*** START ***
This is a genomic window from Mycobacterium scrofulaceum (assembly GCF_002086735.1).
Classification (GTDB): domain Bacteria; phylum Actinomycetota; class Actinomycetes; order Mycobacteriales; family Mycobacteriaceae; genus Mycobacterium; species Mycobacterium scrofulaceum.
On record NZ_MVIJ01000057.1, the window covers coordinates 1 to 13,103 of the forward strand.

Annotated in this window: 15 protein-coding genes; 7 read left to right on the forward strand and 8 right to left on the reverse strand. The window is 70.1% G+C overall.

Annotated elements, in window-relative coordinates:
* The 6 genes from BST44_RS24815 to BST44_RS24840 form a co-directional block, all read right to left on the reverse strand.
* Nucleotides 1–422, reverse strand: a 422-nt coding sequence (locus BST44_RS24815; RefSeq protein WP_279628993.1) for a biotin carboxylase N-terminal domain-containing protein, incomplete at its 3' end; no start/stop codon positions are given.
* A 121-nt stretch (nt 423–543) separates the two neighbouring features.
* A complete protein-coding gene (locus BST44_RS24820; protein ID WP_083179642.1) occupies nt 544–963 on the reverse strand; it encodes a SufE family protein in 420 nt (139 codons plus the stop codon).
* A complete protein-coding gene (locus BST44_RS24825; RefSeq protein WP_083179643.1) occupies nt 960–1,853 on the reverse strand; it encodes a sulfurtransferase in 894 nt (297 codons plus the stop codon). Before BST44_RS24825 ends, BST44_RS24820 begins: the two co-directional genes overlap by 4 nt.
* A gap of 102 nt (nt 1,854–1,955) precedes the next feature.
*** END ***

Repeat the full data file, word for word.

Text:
This is a genomic window from Mycobacterium scrofulaceum (assembly GCF_002086735.1).
Classification (GTDB): domain Bacteria; phylum Actinomycetota; class Actinomycetes; order Mycobacteriales; family Mycobacteriaceae; genus Mycobacterium; species Mycobacterium scrofulaceum.
On record NZ_MVIJ01000057.1, the window covers coordinates 1 to 13,103 of the forward strand.

Annotated in this window: 15 protein-coding genes; 7 read left to right on the forward strand and 8 right to left on the reverse strand. The window is 70.1% G+C overall.

Annotated elements, in window-relative coordinates:
* The 6 genes from BST44_RS24815 to BST44_RS24840 form a co-directional block, all read right to left on the reverse strand.
* Nucleotides 1–422, reverse strand: a 422-nt coding sequence (locus BST44_RS24815; RefSeq protein WP_279628993.1) for a biotin carboxylase N-terminal domain-containing protein, incomplete at its 3' end; no start/stop codon positions are given.
* A 121-nt stretch (nt 423–543) separates the two neighbouring features.
* A complete protein-coding gene (locus BST44_RS24820; protein ID WP_083179642.1) occupies nt 544–963 on the reverse strand; it encodes a SufE family protein in 420 nt (139 codons plus the stop codon).
* A complete protein-coding gene (locus BST44_RS24825; RefSeq protein WP_083179643.1) occupies nt 960–1,853 on the reverse strand; it encodes a sulfurtransferase in 894 nt (297 codons plus the stop codon). Before BST44_RS24825 ends, BST44_RS24820 begins: the two co-directional genes overlap by 4 nt.
* A gap of 102 nt (nt 1,854–1,955) precedes the next feature.